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Posted on March 2, 2018 (5778) By Shlomo Katz | Series: | Level:

Volume 32, No. 21
16 Adar 5778
March 3, 2018

Our Parashah teaches again the Mitzvah of Shabbat, saying: “However, you must guard My Sabbaths” (31:13); “You shall guard the Sabbath” (31:14); and “Bnei Yisrael shall guard the Sabbath” (31:16). Why is Shemirat Shabbat / guarding the Sabbath mentioned three times in such a short span of verses? Also, why are the first two commands in second person and the third one in third person (referred to in Hebrew as “Lashon Nistar,” literally, “hidden language”)?

R’ Eliyahu Ha’Tzarfati z”l (1715-1805; rabbi of Fez, Morocco) explains: The Torah is teaching us to guard Shabbat in all respects–in speech, action, and thought. Thought is “hidden”; therefore, Lashon Nistar is used. Alternatively, the Mitzvah of Shabbat is repeated again and again to teach us that all sins, even those that apply on weekdays, carry an extra stringency on Shabbat because of the holiness of the day.

Or, perhaps, the Torah is referring to three specific types of sins. The first group is sins involving speech–for example, Lashon Ha’ra, gossip and profanity. Regarding such sins, the Torah says (verse 13), “You shall speak to Bnei Yisrael, saying–i.e., regarding what they say–‘However, you must guard My Sabbaths.” The second group is sins involving deeds, regarding which the Torah says (verse 14), “You shall observe the Sabbath, for it is holy to you . . . for whoever does work on it, that soul shall be cut off from among its people.” Lastly, “Bnei Yisrael shall observe the Sabbath” (verse 16), using Lashon Nistar, refers to sins involving thought. (Aderet Eliyahu)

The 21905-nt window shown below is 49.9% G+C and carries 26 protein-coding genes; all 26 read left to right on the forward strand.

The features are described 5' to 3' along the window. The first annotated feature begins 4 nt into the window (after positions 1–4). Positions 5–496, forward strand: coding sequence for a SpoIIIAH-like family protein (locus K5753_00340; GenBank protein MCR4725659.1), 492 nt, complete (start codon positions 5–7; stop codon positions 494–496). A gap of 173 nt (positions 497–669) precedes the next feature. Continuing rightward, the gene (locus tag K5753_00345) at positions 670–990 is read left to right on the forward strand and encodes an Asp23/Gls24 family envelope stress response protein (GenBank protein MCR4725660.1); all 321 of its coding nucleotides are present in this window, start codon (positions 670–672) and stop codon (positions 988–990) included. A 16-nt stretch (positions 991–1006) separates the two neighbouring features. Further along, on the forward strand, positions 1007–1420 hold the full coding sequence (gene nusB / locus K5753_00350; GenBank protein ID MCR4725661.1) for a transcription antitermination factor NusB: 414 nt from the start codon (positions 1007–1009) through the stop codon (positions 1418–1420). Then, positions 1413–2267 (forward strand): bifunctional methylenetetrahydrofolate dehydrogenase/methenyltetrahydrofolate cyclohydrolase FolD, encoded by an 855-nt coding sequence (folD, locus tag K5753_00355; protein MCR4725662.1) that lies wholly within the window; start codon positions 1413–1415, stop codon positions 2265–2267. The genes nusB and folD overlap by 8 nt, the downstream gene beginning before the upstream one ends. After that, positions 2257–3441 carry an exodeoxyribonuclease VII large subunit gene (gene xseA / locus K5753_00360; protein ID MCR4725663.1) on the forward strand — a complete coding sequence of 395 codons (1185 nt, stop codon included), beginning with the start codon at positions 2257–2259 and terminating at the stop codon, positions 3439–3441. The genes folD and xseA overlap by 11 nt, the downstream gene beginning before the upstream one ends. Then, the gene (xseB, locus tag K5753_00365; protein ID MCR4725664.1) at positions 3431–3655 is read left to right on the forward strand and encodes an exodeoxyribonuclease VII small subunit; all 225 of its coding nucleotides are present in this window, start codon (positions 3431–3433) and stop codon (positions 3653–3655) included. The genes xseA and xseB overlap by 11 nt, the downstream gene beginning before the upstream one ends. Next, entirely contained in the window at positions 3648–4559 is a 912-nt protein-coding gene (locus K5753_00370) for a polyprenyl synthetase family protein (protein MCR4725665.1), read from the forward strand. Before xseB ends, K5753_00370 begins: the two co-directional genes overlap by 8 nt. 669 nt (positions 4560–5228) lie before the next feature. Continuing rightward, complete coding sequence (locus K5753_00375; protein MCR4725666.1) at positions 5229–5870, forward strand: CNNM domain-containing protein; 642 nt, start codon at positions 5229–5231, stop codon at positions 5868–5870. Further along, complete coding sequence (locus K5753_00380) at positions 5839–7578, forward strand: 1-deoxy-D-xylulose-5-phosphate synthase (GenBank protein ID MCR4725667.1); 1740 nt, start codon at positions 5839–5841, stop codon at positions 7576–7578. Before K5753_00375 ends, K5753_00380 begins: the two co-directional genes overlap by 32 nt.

“This they shall give — everyone who passes through the census — a half Shekel of the sacred Shekel . . . to atone for your souls.” (30:13-15)

Midrash Tanchuma relates: Moshe had difficulty understanding the sacred Shekel until Hashem showed him a coin of fire. [Therefore the verse says, “This they shall give . . .]

R’ Moshe Midner z”l (1860-1929; Mashgiach ruchani of the Slonimer yeshiva Toras Chessed in Baranavich, Belarus) writes in the name of R’ Moshe of Kobrin z”l (1784-1858; chassidic rebbe): Moshe Rabbeinu constructed many complicated parts and implements for the Mishkan. Why did he have trouble understanding the half-Shekel, of all things?

He answers: Hashem said that the half-Shekel would atone for Bnei Yisrael. Moshe wondered: Could such a small coin really provide atonement? In response, Hashem showed him a coin of fire, i.e., He showed Moshe how the Yetzer Ha’ra burns with resistance to giving even such a small coin to charity. One who can overcome that burning Yetzer Ha’ra deserves atonement for his sins. (Kitvei R’ Moshe Midner)